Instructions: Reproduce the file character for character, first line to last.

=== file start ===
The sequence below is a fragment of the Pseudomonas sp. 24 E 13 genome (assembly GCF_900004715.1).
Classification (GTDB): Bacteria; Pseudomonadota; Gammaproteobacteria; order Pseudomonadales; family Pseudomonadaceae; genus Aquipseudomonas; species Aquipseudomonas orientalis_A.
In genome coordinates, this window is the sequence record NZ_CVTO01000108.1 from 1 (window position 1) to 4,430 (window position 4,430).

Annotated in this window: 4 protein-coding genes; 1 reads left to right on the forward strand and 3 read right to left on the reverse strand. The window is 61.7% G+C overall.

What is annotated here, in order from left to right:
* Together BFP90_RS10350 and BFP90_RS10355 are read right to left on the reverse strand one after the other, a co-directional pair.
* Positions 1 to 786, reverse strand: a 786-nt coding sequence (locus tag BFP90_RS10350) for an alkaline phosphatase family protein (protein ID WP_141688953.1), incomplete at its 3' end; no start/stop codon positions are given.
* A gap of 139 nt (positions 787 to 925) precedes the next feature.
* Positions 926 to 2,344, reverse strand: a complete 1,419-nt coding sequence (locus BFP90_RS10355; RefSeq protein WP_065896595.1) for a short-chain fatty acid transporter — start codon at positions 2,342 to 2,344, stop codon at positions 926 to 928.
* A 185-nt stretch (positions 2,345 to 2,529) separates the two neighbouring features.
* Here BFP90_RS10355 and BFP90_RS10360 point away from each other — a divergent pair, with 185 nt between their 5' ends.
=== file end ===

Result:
The sequence below is a fragment of the Pseudomonas sp. 24 E 13 genome (assembly GCF_900004715.1).
Classification (GTDB): Bacteria; Pseudomonadota; Gammaproteobacteria; order Pseudomonadales; family Pseudomonadaceae; genus Aquipseudomonas; species Aquipseudomonas orientalis_A.
In genome coordinates, this window is the sequence record NZ_CVTO01000108.1 from 1 (window position 1) to 4,430 (window position 4,430).

Annotated in this window: 4 protein-coding genes; 1 reads left to right on the forward strand and 3 read right to left on the reverse strand. The window is 61.7% G+C overall.

What is annotated here, in order from left to right:
* Together BFP90_RS10350 and BFP90_RS10355 are read right to left on the reverse strand one after the other, a co-directional pair.
* Positions 1 to 786, reverse strand: a 786-nt coding sequence (locus tag BFP90_RS10350) for an alkaline phosphatase family protein (protein ID WP_141688953.1), incomplete at its 3' end; no start/stop codon positions are given.
* A gap of 139 nt (positions 787 to 925) precedes the next feature.
* Positions 926 to 2,344, reverse strand: a complete 1,419-nt coding sequence (locus BFP90_RS10355; RefSeq protein WP_065896595.1) for a short-chain fatty acid transporter — start codon at positions 2,342 to 2,344, stop codon at positions 926 to 928.
* A 185-nt stretch (positions 2,345 to 2,529) separates the two neighbouring features.
* Here BFP90_RS10355 and BFP90_RS10360 point away from each other — a divergent pair, with 185 nt between their 5' ends.